2. Mmmmm……. I like it.
    I like it so much better than today’s wedding dresses. I give it a 10.

    I don’t know exactly why I like it…… I just do. I JUST LOVE IT! Eeeeeeeeeeeeeeeeeeee he he he he.
    (That was a description of my crazy laughter. Because I like it.)



  3. I’d wear it for my wedding if I got married wearing ice skates. Seriously, it’s the IceCapades. Silk satin always gets points in my book, so 4/10.

  4. Tracy says

    I love it. I’d give it a 9.5. My only deduction is because the lace on the train seems a little chinsy compared to the lace on the cuffs.

    • In its defense, the lace on the train is the dust ruffle – which was meant to protect the more expensive fabric of the train from any dirt on the floor. Once the ruffle was thoroughly dirty it would be removed and replaced. So the lace on the train was supposed to be much cheaper and rougher.

  5. Sarah says

    Like! I would totally wear this as a wedding dress right now – but then I am not a sweet young thing, and can stand up to the downright architectural components around the shoulders. 10/10.

  6. Judi says

    Hmmm. I like it. But I can’t say I’d wear it, even as a costume. I love the graceful lines of the skirt, and I think the lower portion of the sleeves is pretty nifty (I’m a sucker for pleating) but the sleeve cap is way overdone, and I’d like the lace at the front neckline to be gone. I’d say 7.5 of ten.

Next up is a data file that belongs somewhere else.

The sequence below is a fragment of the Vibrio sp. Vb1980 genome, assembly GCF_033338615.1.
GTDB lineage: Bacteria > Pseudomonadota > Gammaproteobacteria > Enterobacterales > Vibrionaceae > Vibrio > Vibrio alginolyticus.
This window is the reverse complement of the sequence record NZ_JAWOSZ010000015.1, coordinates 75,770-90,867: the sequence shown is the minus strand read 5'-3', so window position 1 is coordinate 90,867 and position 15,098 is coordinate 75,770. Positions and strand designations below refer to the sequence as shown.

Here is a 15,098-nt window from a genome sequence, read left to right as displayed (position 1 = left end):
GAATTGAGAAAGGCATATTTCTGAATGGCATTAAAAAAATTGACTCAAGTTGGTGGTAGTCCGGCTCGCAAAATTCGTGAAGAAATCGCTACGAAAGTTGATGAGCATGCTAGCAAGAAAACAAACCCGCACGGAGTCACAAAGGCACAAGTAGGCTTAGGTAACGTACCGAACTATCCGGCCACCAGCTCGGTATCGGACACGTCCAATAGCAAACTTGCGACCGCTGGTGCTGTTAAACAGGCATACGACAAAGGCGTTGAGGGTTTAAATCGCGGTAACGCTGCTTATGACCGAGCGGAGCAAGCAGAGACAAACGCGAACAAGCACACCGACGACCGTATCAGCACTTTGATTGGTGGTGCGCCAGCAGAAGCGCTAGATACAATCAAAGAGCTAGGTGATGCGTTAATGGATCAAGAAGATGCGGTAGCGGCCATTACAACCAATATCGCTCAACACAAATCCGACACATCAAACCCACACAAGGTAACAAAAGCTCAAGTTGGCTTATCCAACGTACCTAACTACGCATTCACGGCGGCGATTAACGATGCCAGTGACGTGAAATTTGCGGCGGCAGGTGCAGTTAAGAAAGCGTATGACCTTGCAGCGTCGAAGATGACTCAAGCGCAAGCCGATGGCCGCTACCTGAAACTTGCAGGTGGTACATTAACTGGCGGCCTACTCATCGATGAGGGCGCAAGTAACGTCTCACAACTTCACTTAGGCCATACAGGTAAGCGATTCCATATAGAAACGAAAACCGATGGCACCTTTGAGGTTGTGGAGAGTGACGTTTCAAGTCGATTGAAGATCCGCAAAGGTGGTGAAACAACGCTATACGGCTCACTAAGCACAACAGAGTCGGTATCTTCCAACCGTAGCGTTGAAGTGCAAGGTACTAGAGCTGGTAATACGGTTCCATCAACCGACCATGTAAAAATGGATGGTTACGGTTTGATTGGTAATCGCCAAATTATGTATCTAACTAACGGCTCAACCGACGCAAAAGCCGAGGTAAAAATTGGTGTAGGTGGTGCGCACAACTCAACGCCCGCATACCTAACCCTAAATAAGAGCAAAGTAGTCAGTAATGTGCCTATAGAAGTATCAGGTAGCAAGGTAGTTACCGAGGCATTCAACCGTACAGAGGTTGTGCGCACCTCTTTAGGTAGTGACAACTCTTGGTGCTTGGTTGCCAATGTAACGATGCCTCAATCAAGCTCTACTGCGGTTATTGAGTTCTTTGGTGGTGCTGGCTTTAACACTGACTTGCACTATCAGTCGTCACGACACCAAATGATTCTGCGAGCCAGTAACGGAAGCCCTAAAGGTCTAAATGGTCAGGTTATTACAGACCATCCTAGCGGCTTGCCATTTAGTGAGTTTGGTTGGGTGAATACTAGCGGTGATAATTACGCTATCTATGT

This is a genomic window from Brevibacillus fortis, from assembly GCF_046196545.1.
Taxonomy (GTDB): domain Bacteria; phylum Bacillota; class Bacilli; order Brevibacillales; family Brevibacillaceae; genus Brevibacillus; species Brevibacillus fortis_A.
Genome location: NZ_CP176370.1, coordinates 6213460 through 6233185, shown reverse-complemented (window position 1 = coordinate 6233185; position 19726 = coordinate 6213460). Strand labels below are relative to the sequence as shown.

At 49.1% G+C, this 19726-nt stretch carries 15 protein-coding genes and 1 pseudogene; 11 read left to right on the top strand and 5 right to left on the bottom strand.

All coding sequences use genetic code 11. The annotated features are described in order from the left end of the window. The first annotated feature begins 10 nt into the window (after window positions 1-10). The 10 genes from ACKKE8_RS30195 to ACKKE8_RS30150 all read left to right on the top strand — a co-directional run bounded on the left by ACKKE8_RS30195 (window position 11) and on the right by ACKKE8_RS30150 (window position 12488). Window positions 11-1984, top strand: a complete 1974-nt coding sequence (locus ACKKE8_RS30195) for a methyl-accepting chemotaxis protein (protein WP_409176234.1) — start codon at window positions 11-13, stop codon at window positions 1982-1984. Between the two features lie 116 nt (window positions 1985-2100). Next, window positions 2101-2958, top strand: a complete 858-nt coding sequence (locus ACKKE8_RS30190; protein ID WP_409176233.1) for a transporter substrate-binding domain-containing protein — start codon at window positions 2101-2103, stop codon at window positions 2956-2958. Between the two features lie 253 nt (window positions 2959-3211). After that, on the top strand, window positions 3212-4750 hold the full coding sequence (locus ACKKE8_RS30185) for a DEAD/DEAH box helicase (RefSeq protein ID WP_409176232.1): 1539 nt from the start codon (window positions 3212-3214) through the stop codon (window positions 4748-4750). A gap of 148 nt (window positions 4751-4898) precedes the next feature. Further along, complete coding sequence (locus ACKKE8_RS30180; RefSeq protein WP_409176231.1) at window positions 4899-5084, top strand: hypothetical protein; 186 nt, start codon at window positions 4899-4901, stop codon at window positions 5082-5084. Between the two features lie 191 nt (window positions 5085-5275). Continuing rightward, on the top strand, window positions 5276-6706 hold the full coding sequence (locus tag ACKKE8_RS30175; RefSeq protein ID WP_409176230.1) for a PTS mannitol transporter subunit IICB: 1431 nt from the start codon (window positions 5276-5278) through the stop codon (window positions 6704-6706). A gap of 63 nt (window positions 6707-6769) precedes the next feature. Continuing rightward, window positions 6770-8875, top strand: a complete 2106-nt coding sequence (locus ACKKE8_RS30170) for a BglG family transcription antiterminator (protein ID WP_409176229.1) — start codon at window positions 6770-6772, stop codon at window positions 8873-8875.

7. Valerie says

    Actually, I think I did wear this, or something very much like it, when I married my first husband. Big mistake in so many ways, like this dress! Love the skirt, everything else yechhh. Is there any decoration the dressmaker forgot to add on to the top? Where is the bride, for heaven’s sake? And the strangely futuristic sleeves! 4/10.

  8. I think I would like this dress on a person rather than a mannequin. I really think that it would change people’s perceptions of the trim. I agree it looks a bit much at the moment but because there is no face/hair/hat above it.